Wainwright holds fantasy football draft for charity

Wainwright holds fantasy football draft for charity

ST. LOUIS -- Adam Wainwright is a busy man. On Wednesday morning he had a field dedicated to him. On Thursday night he started against the Mets, and Friday morning he held his fourth annual fantasy football fundraiser at Busch Stadium.

Participants drafted a fantasy football team to manage over 13 weeks in a competitive league against Wainwright and teammates Matt Carpenter, Stephen Piscotty and Lance Lynn.

"Even when things are going great, things are going bad you need that outlet to give your mind some ease and some peace of mind and occasionally change the subject because this is a long season," Wainwright said. "In April and May you don't need something like this, but in August and September you do."

All proceeds from Friday's event went to benefit Cardinals Care, Operation Food Search of St. Louis, Crisis Aid International and Big League Impact's Global Initiative Fund.

Wainwright founded Big League Impact four years ago under the name "Waino's World" with his brother, Trey. The organization and its charitable fantasy football endeavors have since expanded to eight Major League cities with a different player representative.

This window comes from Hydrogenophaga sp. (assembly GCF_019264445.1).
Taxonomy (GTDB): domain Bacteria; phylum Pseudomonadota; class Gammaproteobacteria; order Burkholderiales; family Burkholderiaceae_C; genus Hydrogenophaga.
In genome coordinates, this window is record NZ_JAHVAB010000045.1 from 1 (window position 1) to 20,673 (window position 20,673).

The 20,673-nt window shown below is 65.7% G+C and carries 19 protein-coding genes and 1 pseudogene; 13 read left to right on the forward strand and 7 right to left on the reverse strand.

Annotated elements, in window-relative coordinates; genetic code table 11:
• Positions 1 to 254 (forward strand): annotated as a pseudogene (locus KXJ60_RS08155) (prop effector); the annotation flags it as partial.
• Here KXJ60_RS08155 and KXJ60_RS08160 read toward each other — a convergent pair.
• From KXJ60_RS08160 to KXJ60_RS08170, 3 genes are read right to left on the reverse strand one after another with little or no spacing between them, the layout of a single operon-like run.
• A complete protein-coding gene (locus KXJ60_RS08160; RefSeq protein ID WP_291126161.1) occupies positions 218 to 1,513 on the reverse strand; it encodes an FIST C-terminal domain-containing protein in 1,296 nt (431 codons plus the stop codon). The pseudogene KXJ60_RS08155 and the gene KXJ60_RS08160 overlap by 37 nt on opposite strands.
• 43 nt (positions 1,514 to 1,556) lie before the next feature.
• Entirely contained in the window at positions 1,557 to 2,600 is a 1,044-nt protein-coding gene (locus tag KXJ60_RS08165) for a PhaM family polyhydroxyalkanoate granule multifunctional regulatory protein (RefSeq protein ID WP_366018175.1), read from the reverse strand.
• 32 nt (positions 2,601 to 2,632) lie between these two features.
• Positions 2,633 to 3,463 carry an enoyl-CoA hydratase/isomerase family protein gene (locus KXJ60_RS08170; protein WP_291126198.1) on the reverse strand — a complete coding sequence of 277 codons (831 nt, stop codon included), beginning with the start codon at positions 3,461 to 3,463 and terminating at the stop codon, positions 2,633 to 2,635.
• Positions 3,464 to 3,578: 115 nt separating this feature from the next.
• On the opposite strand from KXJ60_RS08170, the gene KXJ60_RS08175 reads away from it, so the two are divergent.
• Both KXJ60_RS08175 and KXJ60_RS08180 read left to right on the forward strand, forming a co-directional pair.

Fans traveled from Texas, Hawaii, Oklahoma and Chicago to be a part of the event Friday. Wainwright made the first pick in the draft, taking Pittsburgh Steelers wide receiver Antonio Brown. Unable to sleep, he added that he was up at 4 a.m. Friday and did a last minute draft cram session.

"I'm very prepared," he said. "…We want it to be like a fantasy league you would do at your home table with your 12 best friends. We want it to be fun and we want it to be a great experience for everybody."

Wainwright raised over $1 million through Big League Impact's eight fantasy leagues in 2015.

"I just hope people realize the type of impact that he has," Cardinals Care Executive Director Michael Hall said. "Adam has been great to us, not only for the foundation but to the organization as well. He's very very gracious with his time."

Operation Food Search Executive Director Sunny Schaefer said she plans to use the money given to her organization toward a capital campaign for a new building.

"The fact that he uses his platform to do so much good for so many people just makes him a very endearing person," Schaefer said. "Whenever you mention hungry kids and feeding them, he just brightens up. He wants to help and make a difference in their lives and is obviously concerned with the welfare of people in our community and all around the world."

Nick Krueger is a reporter for MLB.com based in St. Louis. This story was not subject to the approval of Major League Baseball or its clubs.